And Now There are All Kinds of Possibilities
Listened to the show Saturday and it was not bad. I was just coming out of one of those three-day mind-bending illnesses where you lie down on Thursday afternoon because you just can’t stand up anymore you’re so sick and you come to and it’s Saturday and there are Eskimo pie wrappers piled up next to your head and your feet are still up on a pillow and all the blood is in your upper body and you can’t tell where you end and the universe begins, but you’re relaxed because you’ve literally slept for days and whatever it was that threatened your life has left the building and now there are all kinds of possibilities.
Taking time to gather yourself is a requirement if you wish to go on living well. Sleep is a big one, and let’s not dismiss its power. Of course, once you’ve gotten enough sleep, though, the cycle begins again. You wind yourself up into yet another frenzy: hurry up and get the taxes done, pick up and drop off the kids, don’t forget the salt for the softener, we’re almost out of propane, somebody called about a donation, where’s the remote, who tracked mud all over the kitchen, why didn’t anyone mention we’re out of milk? And on and on until you’re wound up tight and ready to snap.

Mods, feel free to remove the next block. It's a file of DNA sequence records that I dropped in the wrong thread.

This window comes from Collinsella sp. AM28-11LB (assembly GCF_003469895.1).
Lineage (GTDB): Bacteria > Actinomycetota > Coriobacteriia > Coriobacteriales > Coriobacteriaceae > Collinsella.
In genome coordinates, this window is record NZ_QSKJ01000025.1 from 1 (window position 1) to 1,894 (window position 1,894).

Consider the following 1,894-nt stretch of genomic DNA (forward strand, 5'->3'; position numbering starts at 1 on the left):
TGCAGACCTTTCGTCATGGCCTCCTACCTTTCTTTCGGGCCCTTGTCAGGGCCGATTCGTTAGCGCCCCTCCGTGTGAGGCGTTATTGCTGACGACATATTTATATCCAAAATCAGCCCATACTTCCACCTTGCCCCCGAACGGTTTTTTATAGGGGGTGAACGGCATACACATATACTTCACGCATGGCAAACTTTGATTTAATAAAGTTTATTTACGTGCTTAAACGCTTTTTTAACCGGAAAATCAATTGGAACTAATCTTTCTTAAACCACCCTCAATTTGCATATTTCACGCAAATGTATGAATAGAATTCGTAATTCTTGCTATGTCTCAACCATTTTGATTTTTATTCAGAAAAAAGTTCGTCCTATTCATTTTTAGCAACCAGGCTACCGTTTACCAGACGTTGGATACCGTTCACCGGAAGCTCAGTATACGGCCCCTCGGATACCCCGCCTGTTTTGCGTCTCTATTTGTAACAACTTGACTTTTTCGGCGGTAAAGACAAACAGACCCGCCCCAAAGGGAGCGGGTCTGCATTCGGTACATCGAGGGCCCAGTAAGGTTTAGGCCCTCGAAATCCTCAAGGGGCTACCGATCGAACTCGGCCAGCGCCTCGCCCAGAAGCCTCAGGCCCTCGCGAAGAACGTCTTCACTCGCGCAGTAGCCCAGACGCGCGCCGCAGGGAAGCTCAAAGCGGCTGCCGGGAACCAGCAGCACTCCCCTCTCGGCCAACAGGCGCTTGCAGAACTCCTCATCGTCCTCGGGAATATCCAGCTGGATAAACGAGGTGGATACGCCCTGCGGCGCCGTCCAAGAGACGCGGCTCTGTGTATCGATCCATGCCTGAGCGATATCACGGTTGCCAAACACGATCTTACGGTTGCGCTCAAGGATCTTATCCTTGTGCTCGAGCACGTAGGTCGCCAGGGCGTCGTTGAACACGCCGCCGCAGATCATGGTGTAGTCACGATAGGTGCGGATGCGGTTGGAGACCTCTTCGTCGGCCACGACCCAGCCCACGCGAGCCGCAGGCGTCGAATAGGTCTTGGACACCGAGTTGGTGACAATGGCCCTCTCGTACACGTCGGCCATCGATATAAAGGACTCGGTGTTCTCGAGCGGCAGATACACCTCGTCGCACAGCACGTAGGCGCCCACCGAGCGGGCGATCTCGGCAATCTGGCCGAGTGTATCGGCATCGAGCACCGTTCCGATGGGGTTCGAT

If you don’t get sick, something else is bound to happen. Take a little moment; without it, we each might fall apart or dissolve or walk off into the forest. Lucky for us, there are singing telegrams and hot air balloon rides, riding lawn mowers and air horns. You can buy flour in bulk to bake up a storm, take a walk in the February moonlight, dance with your children before they grow up, get some of those paints and go crazy in the tub. Something for everyone in a world that keeps on spinning ’round and ’round. You get enough moments, you have a decent life. Sure you do.
Garlic Roasted Pork
This recipe works for me on a day when I’d rather be out and about. Throw it in the crock pot on your way out the door, and — Voila! — dinner is served upon your return. Whip up some garlic smashed potatoes and blueberry muffins on the side.
1 boneless pork loin roast
2 cloves garlic
2 medium onions
2 bay leaves
1 cup hot water
2 T soy
Salt and pepper
Trim excess fat from roast and brown nicely over medium heat in whatever pan you prefer. Peel and thickly slice garlic cloves. Press the tip of a knife here and there into the pork and slide in a slice of garlic. Do this in proportion to how much you like garlic, with 2 cloves as the minimum. Place roast in crock pot along with a cup of water and the bay leaves, clove and soy sauce. Cover with sliced onion; add salt and pepper. Let cook in crock pot on high for an hour and on low after that. A good 4-5 hours ought to do it, depending on the size of the roast.